Of course, it’s still just a road – so how well it works will depend on driver behaviour as much as bleeding-edge technology. And NZTA says that there two things that drivers need to do in order for the smart motorway to work as intended:
– Stick to the posted speed limit (the posted limit is the legal limit) – the smart system calculates the optimum speed to minimise congestion and to get the maximum number of vehicles through the area. As well as breaking the law, exceeding the speed limit will just get drivers to the back of the queue faster and just increase the size and duration of the queue. – Minimise lane changes – changing lanes can have a shockwave effect on following vehicles. If everyone stays in the lane where possible, traffic moves smoothly and everyone gets where they’re going sooner.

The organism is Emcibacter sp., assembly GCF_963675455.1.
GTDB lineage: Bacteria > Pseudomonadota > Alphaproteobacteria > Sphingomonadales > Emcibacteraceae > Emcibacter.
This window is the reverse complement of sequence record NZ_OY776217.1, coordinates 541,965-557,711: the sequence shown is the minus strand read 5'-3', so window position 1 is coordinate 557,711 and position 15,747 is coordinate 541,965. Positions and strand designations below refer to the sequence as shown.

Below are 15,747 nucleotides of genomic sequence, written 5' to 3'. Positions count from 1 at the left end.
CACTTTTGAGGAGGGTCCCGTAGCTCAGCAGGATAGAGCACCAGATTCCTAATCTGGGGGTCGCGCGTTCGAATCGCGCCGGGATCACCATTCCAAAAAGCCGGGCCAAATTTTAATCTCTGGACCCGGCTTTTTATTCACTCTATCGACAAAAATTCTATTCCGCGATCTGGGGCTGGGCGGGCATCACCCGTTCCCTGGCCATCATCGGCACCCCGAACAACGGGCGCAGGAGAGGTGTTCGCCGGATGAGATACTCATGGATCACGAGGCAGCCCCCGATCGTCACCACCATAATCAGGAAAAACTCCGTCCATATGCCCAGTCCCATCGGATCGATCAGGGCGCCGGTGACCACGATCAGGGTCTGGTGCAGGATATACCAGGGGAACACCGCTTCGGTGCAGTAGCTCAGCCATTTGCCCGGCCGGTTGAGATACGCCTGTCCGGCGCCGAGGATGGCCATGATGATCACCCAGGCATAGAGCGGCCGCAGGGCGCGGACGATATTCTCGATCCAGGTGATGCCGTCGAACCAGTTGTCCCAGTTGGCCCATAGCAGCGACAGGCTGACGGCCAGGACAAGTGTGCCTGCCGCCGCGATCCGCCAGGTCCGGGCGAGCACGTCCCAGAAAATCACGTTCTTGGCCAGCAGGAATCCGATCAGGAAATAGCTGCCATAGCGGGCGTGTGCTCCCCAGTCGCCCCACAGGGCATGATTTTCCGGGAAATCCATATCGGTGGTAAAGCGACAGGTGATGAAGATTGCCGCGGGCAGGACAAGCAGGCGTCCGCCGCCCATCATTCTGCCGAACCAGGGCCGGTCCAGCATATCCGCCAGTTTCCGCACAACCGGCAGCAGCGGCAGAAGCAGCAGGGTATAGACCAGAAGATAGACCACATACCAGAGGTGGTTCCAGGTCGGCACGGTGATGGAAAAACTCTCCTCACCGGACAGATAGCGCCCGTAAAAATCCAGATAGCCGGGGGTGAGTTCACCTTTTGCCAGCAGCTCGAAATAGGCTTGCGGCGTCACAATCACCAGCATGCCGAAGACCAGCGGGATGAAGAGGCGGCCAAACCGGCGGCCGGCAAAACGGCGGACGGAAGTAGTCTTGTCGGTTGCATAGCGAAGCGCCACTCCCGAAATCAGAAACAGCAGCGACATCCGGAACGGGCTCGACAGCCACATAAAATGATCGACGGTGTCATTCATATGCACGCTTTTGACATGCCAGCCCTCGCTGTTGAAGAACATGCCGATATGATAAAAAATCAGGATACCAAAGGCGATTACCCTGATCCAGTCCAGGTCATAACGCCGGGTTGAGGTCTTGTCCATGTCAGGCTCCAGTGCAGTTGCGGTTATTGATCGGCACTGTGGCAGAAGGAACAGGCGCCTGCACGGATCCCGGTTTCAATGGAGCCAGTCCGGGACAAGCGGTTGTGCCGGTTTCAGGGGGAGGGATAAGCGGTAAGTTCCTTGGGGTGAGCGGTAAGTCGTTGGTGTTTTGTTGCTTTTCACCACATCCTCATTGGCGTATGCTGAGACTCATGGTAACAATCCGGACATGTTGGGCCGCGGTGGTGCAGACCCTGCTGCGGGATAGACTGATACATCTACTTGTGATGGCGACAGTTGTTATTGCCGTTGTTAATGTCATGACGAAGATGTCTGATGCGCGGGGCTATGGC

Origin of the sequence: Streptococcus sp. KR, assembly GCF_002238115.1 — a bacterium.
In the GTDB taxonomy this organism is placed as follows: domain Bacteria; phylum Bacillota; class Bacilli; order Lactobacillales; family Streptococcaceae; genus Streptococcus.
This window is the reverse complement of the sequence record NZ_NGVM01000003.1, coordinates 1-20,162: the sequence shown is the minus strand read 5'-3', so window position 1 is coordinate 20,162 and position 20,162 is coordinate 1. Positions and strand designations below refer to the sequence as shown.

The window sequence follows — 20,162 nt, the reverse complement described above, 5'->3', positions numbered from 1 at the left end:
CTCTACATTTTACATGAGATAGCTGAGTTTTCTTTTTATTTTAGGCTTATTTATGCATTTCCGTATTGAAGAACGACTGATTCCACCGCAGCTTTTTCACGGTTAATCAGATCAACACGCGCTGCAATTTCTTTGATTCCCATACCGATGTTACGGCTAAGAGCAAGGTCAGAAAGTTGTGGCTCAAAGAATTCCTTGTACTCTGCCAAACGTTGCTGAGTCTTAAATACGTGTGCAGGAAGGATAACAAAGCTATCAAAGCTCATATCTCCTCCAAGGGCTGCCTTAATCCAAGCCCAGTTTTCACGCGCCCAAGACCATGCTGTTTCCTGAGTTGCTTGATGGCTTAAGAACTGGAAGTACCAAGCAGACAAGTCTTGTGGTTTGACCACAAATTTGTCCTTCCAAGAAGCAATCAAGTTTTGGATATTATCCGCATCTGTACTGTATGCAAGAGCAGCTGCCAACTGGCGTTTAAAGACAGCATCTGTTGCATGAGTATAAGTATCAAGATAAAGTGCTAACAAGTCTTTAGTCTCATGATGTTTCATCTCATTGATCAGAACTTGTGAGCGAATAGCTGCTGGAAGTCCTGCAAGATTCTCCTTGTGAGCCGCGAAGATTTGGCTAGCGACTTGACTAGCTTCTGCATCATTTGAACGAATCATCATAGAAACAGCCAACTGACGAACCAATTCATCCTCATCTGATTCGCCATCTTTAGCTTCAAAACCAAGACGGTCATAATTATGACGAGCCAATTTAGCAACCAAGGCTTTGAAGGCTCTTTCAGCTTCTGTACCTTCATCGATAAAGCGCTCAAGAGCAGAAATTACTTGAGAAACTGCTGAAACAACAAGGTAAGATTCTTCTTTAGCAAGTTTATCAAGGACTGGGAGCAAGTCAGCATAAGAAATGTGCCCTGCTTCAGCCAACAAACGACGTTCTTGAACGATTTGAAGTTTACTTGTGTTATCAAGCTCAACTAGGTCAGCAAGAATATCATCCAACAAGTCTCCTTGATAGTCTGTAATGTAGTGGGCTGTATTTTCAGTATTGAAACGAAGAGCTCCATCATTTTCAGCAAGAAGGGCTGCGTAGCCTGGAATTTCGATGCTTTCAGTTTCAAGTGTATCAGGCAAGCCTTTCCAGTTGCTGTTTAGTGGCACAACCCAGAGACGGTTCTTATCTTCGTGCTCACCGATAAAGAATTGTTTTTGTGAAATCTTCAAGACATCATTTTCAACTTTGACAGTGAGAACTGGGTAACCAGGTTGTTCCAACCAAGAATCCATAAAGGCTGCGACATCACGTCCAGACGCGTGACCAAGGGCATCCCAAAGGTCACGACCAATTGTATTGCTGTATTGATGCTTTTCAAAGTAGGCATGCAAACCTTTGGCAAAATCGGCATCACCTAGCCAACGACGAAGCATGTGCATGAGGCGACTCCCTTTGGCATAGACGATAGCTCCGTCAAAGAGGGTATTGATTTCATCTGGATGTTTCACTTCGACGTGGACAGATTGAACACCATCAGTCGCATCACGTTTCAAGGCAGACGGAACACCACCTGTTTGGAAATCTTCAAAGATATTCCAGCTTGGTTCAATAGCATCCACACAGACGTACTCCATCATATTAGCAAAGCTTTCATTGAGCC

And there’s the two problems right there. For starters, NZTA is asking people to actually stick to the speed limit, which will vary based on the time of the day, the amount of traffic, the phase of the moon and a whole bunch of other factors that may be totally invisible to the person behind the wheel. To put it mildly, Wellingtonians aren’t very good at sticking to the speed limit even when it doesn’t change.
Here’s an experiment you can try in order to prove the point. There are roadworks through a big part of the smart motorway section on SH1/2, they’ve been there for ages, and there are 70km/hr signs all up and down the stretch of road. So try setting cruise control to 70km/hr or thereabouts in the middle lane … and watch the traffic zoom past you on both sides, as the bloke behind relentlessly tailgates to try and get you to speed up.
I tried it a few days ago and was passed by practically everything on the road – including a brace of taxis, more courier vans than I could count, a handful of trucks and a bus. All these people are supposed to be professional drivers, yet they looked more like professional scoff-laws. And that’s when the speed limit is fixed, and is in place for the safety of the people in the fluoro vests on the side of the road.